Our study presents the consequences in some health-related daily practices (PA and dietary habits) of different restriction measures in two neighbouring countries with very different numbers of COVID-19 cases and deaths. Although the restrictions were not drastically different, they had a great effect on what differences occurred between two countries. The smaller differences in everyday life practices were more beneficial to SLO, as ITA population experienced 44% greater increases in physical inactivity, a 64% greater decrease in walking time, a 47% greater decrease in recreation time, and did the same amount of physical work as before Covid-19 restrictions, whereas in SLO it increased by 38%. As the present study highlights the consequences of the two different COVID-19 pandemic scenarios on people’s everyday lives, especially of those that are important for ensuring health, both health related habits, PA and eating habits, and also health risk behaviour (alcohol consumption and smoking) were included in the protocol. The consequences found in our study were previously linked to chronic diseases such as obesity, diabetes, cardiovascular diseases, cancer and others [7, 24], which were also linked to higher mortality rates in COVID-19 patients . Therefore, when setting limits between outbreaks or waves of COVID-19, governments should be aware of the harmfulness of limiting health determinants as a direct consequence of COVID-19 restrictions. Measures and restrictions should be based on scientific grounds and professional guidelines, otherwise even more serious consequences and outcomes can be expected in the event of a recurrence of the disease or the onset of a different one.
Availability of data and materials
The datasets used and/or analysed during the current study are available from the corresponding author on reasonable request.
before COVID–19 pandemic
- “ELP COVID-19” consortium:
Consortium of six partners from Science and Research Centre Koper (Slovenia), Faculties of sport, University of Novi Sad (Serbia), University of Palermo (Italy), University of Zagreb (Croatia), University of Prešov (Slovakia), University of Cadiz (Spain)
General Data Protection Regulation
the World Health Organisation
Shove E, Trentmann F, Wilk RR, editors. Time, consumption and everyday life: practice, materiality and culture. Oxford ; New York: Berg; 2009. p. 236 (Cultures of consumption series).
Wilk R. The edge of agency: routines, habits and volition. In: Time, consumption and everyday life. Oxford: Routledge; 2009. pp. 143–154. Available on: https://d1wqtxts1xzle7.cloudfront.net/30231393/20100824114612991-with-cover-page-v2.pdf?Expires=1643716033&Signature=HSX1Q7vAwYtG7QkrNu1wcG8lFLXyuOPReEbA8kZfZTSkki4014HqR8-1C9nShJW8lxb91hvNajK3Kz9DBqjNT7SQFUPSkMrHGvDZcr9CLQQ2XWR1gA2~AQBUCazZHRfVJ4KzsD5LU5TXwd3bm0hilGFRbYP4UQtfzEoMMH2bOqWgZ1aPOugSyzvOKUKGW6Kk-RoBQYu6Zd07nsD9j67Dq07326qwgEbmvCFdLDvsG5Lb9lev03FRn4Qv7626aaW0qVpHRCNblgbNy7JvQGCKPto-G6Vtb8UhCZCToByp6cqRHw5bjuNak8Tqo5FZyrw9G7dBFxZjGvtwwuQ5krAw__&Key-Pair-Id=APKAJLOHF5GGSLRBV4ZA#page=158.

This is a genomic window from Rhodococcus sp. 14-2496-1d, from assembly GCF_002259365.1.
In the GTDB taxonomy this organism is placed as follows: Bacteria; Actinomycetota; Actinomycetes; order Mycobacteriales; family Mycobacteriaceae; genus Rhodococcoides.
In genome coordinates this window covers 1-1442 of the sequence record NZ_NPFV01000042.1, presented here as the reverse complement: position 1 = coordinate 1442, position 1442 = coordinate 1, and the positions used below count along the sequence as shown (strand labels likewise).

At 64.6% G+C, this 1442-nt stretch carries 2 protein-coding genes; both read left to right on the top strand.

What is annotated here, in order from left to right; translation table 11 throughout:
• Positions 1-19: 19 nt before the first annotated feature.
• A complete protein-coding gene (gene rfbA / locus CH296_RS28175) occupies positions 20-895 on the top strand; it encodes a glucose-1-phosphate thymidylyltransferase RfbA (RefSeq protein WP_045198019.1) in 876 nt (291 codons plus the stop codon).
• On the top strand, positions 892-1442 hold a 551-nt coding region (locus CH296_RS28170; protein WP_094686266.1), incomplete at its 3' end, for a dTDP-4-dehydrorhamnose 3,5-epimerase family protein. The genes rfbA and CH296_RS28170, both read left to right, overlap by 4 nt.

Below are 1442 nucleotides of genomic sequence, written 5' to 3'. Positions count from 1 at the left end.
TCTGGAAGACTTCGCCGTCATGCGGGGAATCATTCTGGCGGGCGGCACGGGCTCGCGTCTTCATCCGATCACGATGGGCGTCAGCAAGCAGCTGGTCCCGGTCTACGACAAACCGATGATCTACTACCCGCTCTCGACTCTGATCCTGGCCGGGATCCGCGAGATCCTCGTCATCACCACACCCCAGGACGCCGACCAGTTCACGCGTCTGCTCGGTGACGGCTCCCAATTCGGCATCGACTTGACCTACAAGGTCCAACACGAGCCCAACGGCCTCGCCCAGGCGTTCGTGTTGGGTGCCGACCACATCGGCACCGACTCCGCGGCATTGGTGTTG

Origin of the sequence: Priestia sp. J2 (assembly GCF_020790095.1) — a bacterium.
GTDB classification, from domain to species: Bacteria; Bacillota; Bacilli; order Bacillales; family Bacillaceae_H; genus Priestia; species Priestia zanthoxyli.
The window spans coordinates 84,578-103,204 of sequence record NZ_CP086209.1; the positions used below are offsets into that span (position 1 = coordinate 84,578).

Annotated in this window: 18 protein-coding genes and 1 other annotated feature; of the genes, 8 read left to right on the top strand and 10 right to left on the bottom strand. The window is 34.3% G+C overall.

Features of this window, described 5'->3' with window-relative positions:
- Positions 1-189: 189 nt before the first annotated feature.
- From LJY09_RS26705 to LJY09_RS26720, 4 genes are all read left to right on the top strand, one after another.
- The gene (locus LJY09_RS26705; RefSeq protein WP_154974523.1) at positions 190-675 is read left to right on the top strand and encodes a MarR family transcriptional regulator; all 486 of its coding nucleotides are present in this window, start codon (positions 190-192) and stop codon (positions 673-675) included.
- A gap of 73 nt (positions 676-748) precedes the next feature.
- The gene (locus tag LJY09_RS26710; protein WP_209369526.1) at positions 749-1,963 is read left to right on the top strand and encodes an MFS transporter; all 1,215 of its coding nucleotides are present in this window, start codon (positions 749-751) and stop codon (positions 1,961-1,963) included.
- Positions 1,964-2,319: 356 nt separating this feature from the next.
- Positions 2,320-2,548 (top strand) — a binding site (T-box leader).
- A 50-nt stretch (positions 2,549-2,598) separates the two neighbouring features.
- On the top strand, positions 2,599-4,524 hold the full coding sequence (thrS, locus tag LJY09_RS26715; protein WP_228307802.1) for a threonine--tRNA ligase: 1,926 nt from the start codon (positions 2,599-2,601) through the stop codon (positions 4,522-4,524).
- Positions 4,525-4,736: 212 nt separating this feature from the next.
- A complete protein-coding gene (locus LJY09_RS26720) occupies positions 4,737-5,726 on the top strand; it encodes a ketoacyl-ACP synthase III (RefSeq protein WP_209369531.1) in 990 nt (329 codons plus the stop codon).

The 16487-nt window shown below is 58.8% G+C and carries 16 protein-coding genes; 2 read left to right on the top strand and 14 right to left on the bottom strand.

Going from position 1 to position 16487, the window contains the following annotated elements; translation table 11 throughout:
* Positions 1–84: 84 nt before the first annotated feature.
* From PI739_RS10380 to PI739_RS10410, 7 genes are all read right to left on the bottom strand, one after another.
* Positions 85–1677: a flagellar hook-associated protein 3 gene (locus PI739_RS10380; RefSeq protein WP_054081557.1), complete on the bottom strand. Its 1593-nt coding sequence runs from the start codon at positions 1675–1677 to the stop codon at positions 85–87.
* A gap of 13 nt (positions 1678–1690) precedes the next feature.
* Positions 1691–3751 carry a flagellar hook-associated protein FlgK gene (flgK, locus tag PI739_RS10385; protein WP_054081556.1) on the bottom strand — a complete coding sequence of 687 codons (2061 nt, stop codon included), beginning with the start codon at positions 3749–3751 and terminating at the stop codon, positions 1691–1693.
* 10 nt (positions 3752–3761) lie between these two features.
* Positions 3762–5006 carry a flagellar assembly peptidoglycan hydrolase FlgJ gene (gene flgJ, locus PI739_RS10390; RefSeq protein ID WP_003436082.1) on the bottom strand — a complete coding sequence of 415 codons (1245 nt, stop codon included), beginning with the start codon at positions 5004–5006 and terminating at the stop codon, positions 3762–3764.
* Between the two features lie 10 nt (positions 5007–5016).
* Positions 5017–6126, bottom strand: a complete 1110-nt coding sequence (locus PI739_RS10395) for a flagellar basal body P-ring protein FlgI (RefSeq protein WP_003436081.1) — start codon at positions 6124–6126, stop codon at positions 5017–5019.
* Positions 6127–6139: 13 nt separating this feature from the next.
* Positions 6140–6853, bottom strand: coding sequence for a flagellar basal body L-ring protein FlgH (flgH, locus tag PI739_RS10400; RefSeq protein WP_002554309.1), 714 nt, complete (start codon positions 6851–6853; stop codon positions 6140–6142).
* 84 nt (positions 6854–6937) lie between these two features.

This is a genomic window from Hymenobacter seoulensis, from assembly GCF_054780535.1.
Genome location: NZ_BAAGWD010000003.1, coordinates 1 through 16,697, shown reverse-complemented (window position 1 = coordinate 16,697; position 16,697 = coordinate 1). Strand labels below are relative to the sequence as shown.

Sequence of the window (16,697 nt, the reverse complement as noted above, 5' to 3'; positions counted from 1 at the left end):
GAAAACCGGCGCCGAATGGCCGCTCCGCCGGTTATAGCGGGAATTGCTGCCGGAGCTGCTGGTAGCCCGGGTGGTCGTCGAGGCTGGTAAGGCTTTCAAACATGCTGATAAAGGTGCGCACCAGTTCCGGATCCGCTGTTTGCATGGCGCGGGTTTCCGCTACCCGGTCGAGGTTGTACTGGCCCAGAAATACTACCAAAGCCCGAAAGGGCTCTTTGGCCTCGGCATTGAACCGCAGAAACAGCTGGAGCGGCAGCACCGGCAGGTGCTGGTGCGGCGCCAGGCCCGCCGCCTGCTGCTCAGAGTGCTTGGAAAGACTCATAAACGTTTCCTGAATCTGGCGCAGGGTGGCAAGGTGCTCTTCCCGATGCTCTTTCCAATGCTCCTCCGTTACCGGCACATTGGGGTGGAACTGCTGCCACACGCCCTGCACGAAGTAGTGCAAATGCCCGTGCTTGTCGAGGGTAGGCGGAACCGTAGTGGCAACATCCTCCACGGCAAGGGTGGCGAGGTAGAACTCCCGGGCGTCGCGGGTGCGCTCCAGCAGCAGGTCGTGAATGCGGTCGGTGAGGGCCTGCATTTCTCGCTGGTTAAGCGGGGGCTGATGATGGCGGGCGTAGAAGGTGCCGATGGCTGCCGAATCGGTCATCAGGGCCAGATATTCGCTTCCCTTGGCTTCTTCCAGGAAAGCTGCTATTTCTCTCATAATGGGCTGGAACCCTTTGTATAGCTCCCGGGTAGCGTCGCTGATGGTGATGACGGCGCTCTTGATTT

Pišot S, Milovanović I, Šimunič B, Gentile A, Bosnar K, Prot F, et al. Maintaining everyday life praxis in the time of COVID-19 pandemic measures (ELP-COVID-19 survey). Eur J Public Health. 2020 Dec 11 [cited 2021 May 18];30(6):1181–6. Available from: https://academic.oup.com/eurpub/article/30/6/1181/5880552
Ammar A, Brach M, Trabelsi K, Chtourou H, Boukhris O, Masmoudi L, et al. Effects of COVID-19 Home Confinement on Eating Behaviour and Physical Activity: Results of the ECLB-COVID19 International Online Survey. Nutrients. 2020 May 28 [cited 2020 Nov 2];12(6):1583. Available from: https://www.mdpi.com/2072-6643/12/6/1583
Italian Government Official Website. Available from: http://www.governo.it/it/coronavirus-misure-del-governo.
Slovenian Government Official Website. [cited 2020 Aug 31]. Available from: www.gov.si/teme/koronavirus/vladni-ukrepi/
WHO Coronavirus Disease (COVID-19) Dashboard. [cited 2020 Aug 25]. Available from: https://covid19.who.int/table
Thiel DM, Sayah FA, Vallance J, Johnson ST, Johnson JA. Physical Activity and Health-Related Quality of Life in Adults With Type 2 Diabetes: Results From a Prospective Cohort Study. J Phys Act Health. 2017;14(5):368–74. Available from: https://journals.humankinetics.com/view/journals/jpah/14/5/article-p368.xml.
Sidor A, Rzymski P. Dietary Choices and Habits during COVID-19 Lockdown: Experience from Poland. Nutrients. 2020;12(6):1657. Available from: https://www.mdpi.com/2072-6643/12/6/1657.
Vanderbruggen N, Matthys F, Van Laere S, Zeeuws D, Santermans L, Van den Ameele S, et al. Self-Reported Alcohol, Tobacco, and Cannabis Use during COVID-19 Lockdown Measures: Results from a Web-Based Survey. Eur Addict Res. 2020;26(6):309–15.
Acree LS, Longfors J, Fjeldstad AS, Fjeldstad C, Schank B, Nickel KJ, et al. Physical activity is related to quality of life in older adults. Health Qual Life Outcomes. 2006;4(1):37. Available from: https://hqlo.biomedcentral.com/articles/10.1186/1477-7525-4-37.